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What is the average (arithmetic mean) height of the n people [#permalink]

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21 Mar 2010, 10:49

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E

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33% (00:54) wrong based on 352 sessions

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What is the average (arithmetic mean) height of the n people in a certain group?

(1) The average height of the n/3 tallest people in the group is 6 feet and 2.5 inches and the average height of the rest of the people in the group is 5 feet 10 inches (2) the sum of the heights of the n people is 178 feet 9 inches

what is the average (arithmetic mean) height of the n people in a certain group?

(1) The average height of the n/3 tallest people in the group is 6 feet and 2.5 inches and the average height of the rest of the people in the group is 5 feet 10 inches

(2) the sum of the heights of the n people is 178 feet 9 inches

pranrasvij wrote:

zisis wrote:

pranrasvij wrote:

A is easily the right choice since it gives info about the rest (1-n/3) and n/3 => we dont need the final value of "n" in that case.

B gives us total height but no way to get the mean without more on "n".

so the mean height is the heights given at a ration 1:2 ????

please explain....

yep... all you have to do is the add the 2 heights and divide by 2 to get the mean height => easy to calculate (IMHO!)

Answer to the question is A, but you shouldn't divide the "sum" by 2, you should divide by \(n\).

\(Weighted \ average=\frac{sum \ of \ weights}{# \ of \ data \ points}\), or in our case \(average \ height=\frac{sum \ of \ heights}{# \ of \ people}\).

(1) The average height of \(\frac{n}{3}\) people is 74.5 inches and the average height of \(\frac{2n}{3}\) people (the res of the people in the group \(n-\frac{n}{3}=\frac{2n}{3}\)) is 70 inches --> \(average \ height=\frac{sum \ of \ heights}{# \ of \ people}=\frac{74.5*\frac{n}{3}+70*\frac{2n}{3}}{n}\) --> \(n\) cancels out --> \(average \ height=74.5*\frac{1}{3}+70*\frac{2}{3}\). Sufficient.

(2) Sum of heights equals to 178 feet 9 inches --> only nominator is given. Not sufficient.

Re: What is the average (arithmetic mean) height of the n people [#permalink]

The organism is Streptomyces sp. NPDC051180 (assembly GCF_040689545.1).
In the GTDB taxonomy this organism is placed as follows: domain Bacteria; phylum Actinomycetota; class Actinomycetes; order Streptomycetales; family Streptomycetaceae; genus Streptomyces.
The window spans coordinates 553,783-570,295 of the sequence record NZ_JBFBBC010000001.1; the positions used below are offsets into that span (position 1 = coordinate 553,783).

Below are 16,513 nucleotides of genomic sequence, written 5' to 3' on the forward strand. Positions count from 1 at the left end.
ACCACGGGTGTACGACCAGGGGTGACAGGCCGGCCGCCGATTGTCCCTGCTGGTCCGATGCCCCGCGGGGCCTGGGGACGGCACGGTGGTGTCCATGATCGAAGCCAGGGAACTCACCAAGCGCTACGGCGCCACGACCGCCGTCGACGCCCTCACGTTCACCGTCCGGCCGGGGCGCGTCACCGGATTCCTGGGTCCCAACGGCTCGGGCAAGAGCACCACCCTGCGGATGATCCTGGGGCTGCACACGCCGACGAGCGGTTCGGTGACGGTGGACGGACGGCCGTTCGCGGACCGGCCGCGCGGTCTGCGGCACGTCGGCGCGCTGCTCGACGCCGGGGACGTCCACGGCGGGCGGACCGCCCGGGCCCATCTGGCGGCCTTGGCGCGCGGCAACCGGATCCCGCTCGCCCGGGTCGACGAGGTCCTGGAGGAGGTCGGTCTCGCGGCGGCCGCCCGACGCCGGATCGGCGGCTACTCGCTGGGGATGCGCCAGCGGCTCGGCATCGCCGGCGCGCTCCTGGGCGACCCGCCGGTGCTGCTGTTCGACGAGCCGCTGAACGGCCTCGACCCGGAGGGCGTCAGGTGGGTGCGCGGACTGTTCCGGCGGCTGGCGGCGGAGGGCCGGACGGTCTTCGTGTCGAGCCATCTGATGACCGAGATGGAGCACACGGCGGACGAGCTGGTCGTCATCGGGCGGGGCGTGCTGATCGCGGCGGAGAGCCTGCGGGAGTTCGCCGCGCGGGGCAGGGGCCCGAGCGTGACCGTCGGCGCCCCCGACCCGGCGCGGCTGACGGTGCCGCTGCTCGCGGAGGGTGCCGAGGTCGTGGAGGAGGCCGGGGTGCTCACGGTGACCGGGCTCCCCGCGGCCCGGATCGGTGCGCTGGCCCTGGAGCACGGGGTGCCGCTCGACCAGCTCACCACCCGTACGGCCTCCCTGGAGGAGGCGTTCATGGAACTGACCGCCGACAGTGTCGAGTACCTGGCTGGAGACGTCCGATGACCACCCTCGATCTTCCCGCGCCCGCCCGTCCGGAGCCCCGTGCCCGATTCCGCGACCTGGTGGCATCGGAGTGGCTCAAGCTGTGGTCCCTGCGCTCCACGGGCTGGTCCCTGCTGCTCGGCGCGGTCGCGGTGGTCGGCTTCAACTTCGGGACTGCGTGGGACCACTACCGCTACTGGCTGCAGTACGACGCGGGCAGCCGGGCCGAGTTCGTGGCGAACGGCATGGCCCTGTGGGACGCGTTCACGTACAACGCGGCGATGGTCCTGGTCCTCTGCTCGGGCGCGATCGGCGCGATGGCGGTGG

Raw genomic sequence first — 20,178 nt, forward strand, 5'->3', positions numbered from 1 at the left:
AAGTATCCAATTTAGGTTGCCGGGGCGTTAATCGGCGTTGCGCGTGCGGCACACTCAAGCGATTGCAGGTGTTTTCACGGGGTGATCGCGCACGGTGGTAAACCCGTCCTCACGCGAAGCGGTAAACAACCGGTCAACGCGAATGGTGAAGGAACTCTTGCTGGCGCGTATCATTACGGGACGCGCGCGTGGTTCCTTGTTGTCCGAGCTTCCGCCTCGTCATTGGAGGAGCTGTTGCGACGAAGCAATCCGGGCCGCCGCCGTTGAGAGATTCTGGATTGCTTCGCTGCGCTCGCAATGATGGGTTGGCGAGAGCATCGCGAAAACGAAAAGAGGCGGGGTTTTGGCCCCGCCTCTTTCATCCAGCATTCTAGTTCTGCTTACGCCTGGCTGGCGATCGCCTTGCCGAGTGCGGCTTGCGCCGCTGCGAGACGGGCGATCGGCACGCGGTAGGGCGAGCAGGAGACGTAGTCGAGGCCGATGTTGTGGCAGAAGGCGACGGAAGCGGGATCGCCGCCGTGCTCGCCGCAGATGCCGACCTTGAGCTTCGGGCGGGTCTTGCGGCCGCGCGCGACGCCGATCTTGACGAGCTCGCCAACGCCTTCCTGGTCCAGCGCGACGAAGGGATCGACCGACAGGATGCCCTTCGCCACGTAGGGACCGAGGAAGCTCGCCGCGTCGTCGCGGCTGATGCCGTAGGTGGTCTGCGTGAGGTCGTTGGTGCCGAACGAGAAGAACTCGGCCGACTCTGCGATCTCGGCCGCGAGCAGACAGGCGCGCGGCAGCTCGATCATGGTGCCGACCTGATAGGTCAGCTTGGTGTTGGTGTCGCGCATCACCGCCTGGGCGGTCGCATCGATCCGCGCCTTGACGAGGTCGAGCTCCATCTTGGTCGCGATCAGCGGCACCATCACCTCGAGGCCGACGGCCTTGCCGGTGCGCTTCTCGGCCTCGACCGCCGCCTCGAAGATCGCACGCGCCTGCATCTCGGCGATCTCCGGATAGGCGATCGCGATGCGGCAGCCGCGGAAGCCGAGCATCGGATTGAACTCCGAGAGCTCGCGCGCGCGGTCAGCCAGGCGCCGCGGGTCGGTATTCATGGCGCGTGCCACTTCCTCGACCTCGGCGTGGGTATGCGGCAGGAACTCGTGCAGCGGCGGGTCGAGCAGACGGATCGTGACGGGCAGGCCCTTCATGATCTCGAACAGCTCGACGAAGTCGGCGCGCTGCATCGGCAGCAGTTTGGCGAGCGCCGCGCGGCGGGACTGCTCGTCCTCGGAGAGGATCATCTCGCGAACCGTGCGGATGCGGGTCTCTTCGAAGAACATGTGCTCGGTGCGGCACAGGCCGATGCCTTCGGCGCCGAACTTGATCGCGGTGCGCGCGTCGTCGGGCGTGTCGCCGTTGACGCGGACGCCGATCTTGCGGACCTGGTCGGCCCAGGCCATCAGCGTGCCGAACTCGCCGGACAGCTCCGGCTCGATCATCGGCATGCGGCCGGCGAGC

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21 Mar 2010, 11:35

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nifoui wrote:

What is the average (arithmetic mean) height of the n people in a certain group?

(1) The average height of the n/3 tallest people in the group is 6 feet 2(1/2) inches, and the average height of the rest of the people in the group is 5 feet 10 inches.

(2) The sum of the heightsof the n people is 178 feet 9 inches.

Stmt1: Avg of n/3 people= 6feet 2(1/2) inches = n/3 * 6feet 2(1/2) inches Avg of 2n/3 people = 5feet 10 inches = 2n /3*5feet 10 inches If we add both above quantities and divide it by n we will get the avg since n will cancel out. So, sufficient.

Stmt2: if sum is given to calculate avg we have to divide it by n. But we dont know the value of n so insufficient. Hence A is the answer _________________

Re: What is the average (arithmetic mean) height of the n people [#permalink]

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21 Mar 2010, 23:49

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Socker121314 wrote:

IMO E....from the information provided we don't know what N is.

but if u see statement 1 you can find out avg without knowing n Avg = (n/3 * 6feet 2(1/2) inches + 2n /3*5feet 10 inches ) / n = 1/3 * 6feet 2(1/2) inches + 2 /3*5feet 10 inches we dont need to convert it and calculate but we can find the value. So answer is A _________________

What is the average (arithmetic mean) height of the n people [#permalink]

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14 Jul 2010, 13:35